By Idrees Ali
WASHINGTON (Reuters) – The Afghan government’s peace deal with a notorious Islamist warlord is an “encouraging” step in the effort to resolve the country’s conflict, the commander of U.S.-led international forces in Afghanistan said on Friday.
Afghan officials signed a peace deal on Thursday with a party led by Gulbuddin Hekmatyar, a move that inspired both hope and fear as it dredged up tensions dating back decades.
The militant faction of Hezb-i-Islami, led by Hekmatyar, has been battling to establish an Islamic state in Afghanistan.
“This is positive in the sense that this represents a group that is residing largely outside of Afghanistan that is now reaching a reconciliation agreement with the government which will eventually involve a reintegration into Afghan society,” Army General John Nicholson told reporters at the Pentagon.
“This is one of the most important steps we see towards an eventual resolution of the conflict in Afghanistan,” Nicholson said.
Compared to other militant groups like the Taliban or Islamic State, however, Hezb-i-Islami has played a relatively small role in the insurgency recently, and analysts say the accord is mostly symbolic.
Peace talks with the Taliban, the largest insurgent group, have yet to get off the ground, but both sides have said they are open to the idea.
Fifteen years after the invasion of Afghanistan to topple the Taliban rulers who had harbored al Qaeda militants who attacked the United States, the Taliban have made major gains and are estimated to control more territory than at any time since 2001.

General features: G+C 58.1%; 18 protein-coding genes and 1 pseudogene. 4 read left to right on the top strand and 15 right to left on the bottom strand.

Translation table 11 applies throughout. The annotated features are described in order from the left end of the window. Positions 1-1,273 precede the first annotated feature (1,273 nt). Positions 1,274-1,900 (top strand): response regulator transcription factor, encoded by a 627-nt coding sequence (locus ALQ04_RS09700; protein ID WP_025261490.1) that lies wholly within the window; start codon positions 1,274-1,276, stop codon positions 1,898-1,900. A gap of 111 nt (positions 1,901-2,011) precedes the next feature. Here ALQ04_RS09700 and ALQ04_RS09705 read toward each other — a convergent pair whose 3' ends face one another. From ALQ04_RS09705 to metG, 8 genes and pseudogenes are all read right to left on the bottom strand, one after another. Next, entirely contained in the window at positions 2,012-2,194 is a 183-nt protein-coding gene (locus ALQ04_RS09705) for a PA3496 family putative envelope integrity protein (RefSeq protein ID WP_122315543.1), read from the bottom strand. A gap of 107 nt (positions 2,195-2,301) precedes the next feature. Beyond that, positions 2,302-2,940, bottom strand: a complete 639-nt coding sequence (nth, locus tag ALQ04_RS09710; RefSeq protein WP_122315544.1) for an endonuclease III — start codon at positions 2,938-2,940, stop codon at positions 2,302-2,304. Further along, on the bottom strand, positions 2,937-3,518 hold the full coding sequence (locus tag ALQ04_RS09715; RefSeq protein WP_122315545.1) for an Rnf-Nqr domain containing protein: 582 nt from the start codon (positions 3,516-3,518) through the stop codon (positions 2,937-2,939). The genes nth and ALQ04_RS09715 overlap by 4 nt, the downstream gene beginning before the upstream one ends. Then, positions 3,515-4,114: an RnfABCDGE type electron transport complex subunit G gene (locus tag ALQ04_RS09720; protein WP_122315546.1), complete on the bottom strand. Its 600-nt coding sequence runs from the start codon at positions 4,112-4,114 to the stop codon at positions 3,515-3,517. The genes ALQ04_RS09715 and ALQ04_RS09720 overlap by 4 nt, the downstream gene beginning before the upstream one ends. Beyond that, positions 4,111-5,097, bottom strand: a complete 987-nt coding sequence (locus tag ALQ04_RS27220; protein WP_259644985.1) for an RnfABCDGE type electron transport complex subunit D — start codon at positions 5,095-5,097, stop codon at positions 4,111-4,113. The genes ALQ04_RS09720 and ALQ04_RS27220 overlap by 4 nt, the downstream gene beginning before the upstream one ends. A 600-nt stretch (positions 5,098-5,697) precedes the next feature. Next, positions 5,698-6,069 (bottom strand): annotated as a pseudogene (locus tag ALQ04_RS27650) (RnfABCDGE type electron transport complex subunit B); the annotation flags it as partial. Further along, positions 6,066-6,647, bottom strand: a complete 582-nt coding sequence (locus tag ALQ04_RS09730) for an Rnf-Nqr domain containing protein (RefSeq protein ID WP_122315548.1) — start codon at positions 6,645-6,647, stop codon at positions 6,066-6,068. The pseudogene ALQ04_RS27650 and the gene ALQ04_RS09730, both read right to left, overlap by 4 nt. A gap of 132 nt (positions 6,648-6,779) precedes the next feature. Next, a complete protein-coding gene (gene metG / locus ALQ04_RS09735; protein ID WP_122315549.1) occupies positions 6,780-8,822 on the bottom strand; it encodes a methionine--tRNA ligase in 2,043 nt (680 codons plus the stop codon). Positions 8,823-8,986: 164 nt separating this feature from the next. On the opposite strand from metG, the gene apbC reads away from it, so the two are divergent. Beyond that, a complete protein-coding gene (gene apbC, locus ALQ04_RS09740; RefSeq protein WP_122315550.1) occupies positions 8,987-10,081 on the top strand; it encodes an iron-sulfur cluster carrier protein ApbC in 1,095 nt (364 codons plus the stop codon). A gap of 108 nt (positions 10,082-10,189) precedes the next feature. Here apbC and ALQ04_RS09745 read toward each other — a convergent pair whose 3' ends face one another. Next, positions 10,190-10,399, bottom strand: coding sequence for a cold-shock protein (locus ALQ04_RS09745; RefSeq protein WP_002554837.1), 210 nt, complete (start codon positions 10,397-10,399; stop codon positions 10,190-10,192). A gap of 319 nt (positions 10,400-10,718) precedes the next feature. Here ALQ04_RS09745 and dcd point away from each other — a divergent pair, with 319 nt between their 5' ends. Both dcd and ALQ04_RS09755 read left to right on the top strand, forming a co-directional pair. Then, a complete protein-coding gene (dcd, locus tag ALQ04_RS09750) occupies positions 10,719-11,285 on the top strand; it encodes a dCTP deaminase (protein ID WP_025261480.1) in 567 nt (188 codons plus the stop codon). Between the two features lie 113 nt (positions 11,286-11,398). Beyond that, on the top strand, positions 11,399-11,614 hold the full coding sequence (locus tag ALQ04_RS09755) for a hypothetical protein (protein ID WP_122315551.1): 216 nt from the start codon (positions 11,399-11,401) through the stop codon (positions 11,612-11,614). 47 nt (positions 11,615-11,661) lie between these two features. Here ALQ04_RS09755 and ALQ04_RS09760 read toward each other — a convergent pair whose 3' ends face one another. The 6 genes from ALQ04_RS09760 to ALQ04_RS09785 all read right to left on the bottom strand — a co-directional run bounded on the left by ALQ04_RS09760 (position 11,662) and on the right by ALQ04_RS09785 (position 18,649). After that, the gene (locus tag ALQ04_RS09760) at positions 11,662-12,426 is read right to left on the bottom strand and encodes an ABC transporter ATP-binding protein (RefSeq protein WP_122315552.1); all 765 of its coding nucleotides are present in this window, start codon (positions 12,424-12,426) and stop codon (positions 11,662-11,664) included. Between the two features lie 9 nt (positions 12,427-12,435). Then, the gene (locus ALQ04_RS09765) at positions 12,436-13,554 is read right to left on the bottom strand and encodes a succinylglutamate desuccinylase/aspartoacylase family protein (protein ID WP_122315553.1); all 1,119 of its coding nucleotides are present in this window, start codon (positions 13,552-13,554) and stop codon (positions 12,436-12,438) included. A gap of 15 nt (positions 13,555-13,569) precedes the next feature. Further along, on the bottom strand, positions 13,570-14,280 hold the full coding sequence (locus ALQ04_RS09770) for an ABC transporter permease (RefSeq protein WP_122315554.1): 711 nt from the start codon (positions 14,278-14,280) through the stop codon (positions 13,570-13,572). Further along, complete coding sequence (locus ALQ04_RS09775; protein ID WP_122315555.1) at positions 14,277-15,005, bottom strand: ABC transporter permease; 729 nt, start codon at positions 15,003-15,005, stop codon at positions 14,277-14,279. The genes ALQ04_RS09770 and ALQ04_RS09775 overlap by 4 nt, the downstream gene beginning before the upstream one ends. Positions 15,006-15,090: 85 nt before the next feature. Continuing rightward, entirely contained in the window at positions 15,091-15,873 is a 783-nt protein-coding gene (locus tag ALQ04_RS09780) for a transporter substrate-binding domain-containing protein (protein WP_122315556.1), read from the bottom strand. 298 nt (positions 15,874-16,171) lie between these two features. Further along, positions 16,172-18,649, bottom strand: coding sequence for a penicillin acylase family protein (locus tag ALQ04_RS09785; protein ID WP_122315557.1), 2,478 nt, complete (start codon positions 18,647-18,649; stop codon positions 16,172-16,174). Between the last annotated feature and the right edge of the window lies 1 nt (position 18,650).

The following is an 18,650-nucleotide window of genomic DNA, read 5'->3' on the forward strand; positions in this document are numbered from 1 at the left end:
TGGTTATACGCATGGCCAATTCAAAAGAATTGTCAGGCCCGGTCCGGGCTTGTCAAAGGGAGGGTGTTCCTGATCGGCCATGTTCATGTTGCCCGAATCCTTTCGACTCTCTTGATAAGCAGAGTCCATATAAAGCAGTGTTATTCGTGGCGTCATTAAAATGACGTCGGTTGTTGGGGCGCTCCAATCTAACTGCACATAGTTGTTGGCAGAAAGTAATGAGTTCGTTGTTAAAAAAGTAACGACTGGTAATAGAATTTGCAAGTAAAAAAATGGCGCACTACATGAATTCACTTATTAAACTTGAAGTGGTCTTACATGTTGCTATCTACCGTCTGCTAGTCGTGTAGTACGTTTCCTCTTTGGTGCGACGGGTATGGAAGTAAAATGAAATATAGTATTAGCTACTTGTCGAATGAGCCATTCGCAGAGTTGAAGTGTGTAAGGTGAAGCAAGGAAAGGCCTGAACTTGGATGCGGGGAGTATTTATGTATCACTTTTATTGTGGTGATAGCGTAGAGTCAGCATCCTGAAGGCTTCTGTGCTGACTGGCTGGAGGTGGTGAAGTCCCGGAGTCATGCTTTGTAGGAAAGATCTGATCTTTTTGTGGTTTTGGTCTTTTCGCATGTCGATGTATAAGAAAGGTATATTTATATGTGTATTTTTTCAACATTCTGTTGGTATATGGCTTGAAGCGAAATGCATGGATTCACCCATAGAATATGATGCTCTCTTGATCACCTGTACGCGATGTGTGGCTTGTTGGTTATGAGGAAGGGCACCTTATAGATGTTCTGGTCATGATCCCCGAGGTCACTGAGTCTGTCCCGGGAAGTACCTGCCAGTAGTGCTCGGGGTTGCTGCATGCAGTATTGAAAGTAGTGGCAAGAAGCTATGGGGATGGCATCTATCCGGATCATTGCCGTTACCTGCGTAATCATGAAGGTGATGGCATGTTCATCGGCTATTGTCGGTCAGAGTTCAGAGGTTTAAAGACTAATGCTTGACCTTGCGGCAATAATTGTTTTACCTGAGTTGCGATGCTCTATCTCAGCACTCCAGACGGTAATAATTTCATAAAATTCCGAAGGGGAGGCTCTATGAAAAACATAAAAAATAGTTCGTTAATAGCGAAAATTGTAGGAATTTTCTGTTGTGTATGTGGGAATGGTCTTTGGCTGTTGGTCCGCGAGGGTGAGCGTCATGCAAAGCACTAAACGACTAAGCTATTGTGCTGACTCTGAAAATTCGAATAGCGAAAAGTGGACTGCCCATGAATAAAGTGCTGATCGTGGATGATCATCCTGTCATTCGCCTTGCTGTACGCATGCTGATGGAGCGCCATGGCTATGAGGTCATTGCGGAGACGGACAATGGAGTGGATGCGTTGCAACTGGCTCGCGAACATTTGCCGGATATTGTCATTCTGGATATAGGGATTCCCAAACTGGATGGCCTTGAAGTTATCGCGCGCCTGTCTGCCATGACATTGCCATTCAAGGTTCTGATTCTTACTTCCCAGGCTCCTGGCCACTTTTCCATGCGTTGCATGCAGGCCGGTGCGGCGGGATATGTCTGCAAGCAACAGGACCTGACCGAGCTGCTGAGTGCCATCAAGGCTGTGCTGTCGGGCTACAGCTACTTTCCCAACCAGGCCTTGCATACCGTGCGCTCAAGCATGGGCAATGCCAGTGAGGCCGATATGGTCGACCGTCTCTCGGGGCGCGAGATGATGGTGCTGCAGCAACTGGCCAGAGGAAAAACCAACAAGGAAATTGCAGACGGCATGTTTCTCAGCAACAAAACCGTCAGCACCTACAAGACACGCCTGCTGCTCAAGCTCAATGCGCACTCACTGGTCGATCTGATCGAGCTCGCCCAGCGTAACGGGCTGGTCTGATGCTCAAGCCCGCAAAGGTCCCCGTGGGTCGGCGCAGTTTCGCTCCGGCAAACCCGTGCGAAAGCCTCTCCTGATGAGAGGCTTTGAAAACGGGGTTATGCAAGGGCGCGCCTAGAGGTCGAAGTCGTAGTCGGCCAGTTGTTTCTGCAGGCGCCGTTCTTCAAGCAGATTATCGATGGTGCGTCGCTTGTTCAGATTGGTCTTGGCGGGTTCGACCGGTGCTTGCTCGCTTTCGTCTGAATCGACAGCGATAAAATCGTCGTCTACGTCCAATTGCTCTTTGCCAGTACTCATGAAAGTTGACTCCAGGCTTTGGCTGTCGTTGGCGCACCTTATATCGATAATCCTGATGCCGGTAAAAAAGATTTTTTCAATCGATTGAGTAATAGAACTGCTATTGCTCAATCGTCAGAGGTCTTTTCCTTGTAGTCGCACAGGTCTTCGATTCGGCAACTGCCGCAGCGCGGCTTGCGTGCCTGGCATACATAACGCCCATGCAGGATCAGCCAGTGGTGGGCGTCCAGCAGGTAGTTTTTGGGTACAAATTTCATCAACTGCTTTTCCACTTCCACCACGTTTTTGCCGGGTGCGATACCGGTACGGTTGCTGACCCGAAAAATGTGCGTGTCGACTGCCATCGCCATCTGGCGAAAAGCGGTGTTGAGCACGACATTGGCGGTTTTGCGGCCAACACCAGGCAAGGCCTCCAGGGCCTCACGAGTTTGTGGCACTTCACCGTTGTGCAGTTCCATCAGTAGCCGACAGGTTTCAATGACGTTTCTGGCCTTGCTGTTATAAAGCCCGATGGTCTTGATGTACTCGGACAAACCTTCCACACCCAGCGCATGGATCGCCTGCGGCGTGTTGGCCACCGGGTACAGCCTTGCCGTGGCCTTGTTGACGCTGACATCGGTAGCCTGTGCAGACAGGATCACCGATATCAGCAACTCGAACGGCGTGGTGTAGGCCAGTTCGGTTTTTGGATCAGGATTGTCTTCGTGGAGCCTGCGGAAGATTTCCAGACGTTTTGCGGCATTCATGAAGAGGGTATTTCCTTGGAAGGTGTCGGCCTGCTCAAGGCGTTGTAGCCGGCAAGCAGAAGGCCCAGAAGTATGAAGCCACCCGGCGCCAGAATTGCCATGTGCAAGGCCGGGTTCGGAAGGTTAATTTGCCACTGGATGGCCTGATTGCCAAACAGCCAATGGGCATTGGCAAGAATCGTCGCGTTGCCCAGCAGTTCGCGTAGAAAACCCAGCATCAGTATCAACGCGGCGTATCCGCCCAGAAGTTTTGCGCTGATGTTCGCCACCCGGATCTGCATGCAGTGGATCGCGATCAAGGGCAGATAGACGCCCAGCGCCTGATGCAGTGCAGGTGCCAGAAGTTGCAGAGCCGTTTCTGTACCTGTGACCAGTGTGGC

Ten percent of territory in Afghanistan is currently controlled or under the influence of the Taliban, with as much as another 25 percent being contested, Nicholson said.
A recent U.S. watchdog report said the Afghan government lost control or influence of nearly 5 percent of its territory between January and May, an indication of the challenges its forces are facing.
Nicholson added that he was concerned about the high level of casualties among Afghan forces, which mainly take place at check points that are often under-equipped.
Chairman of the Joint Chiefs of Staff General Joseph Dunford told a U.S. Senate hearing this week that the security situation in Afghanistan was at a “stalemate” amid concerns about the Afghan security forces’ capabilities.
In a sign of the different groups the Afghan government continues to battle, Nicholson said Islamic State in Syria was providing financial and leadership support to its Afghan branch, which had about 1,300 fighters, mainly in Nangarhar province.
(Reporting by Idrees Ali. Additional reporting by David Alexander; Editing by Mohammad Zargham and Paul Simao)